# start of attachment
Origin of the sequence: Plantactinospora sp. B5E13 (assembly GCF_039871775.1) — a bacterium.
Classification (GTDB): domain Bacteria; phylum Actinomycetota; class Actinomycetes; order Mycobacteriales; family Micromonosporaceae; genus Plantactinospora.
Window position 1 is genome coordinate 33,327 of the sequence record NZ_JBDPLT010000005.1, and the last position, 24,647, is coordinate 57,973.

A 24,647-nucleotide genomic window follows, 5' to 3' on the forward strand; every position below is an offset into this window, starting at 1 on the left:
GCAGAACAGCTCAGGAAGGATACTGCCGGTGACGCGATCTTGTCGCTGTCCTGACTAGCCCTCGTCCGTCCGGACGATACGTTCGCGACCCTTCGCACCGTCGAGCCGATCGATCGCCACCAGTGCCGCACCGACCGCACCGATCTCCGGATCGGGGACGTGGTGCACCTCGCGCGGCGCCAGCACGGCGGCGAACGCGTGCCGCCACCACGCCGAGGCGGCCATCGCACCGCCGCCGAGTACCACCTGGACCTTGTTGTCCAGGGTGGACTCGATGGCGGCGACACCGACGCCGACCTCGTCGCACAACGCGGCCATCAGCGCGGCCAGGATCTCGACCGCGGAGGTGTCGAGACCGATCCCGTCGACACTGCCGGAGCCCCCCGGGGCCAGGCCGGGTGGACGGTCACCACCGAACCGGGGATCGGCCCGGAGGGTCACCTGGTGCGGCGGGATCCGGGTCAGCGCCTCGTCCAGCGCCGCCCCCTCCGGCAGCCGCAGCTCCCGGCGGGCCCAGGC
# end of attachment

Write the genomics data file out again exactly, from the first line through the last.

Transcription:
Origin of the sequence: Plantactinospora sp. B5E13 (assembly GCF_039871775.1) — a bacterium.
Classification (GTDB): domain Bacteria; phylum Actinomycetota; class Actinomycetes; order Mycobacteriales; family Micromonosporaceae; genus Plantactinospora.
Window position 1 is genome coordinate 33,327 of the sequence record NZ_JBDPLT010000005.1, and the last position, 24,647, is coordinate 57,973.

A 24,647-nucleotide genomic window follows, 5' to 3' on the forward strand; every position below is an offset into this window, starting at 1 on the left:
GCAGAACAGCTCAGGAAGGATACTGCCGGTGACGCGATCTTGTCGCTGTCCTGACTAGCCCTCGTCCGTCCGGACGATACGTTCGCGACCCTTCGCACCGTCGAGCCGATCGATCGCCACCAGTGCCGCACCGACCGCACCGATCTCCGGATCGGGGACGTGGTGCACCTCGCGCGGCGCCAGCACGGCGGCGAACGCGTGCCGCCACCACGCCGAGGCGGCCATCGCACCGCCGCCGAGTACCACCTGGACCTTGTTGTCCAGGGTGGACTCGATGGCGGCGACACCGACGCCGACCTCGTCGCACAACGCGGCCATCAGCGCGGCCAGGATCTCGACCGCGGAGGTGTCGAGACCGATCCCGTCGACACTGCCGGAGCCCCCCGGGGCCAGGCCGGGTGGACGGTCACCACCGAACCGGGGATCGGCCCGGAGGGTCACCTGGTGCGGCGGGATCCGGGTCAGCGCCTCGTCCAGCGCCGCCCCCTCCGGCAGCCGCAGCTCCCGGCGGGCCCAGGC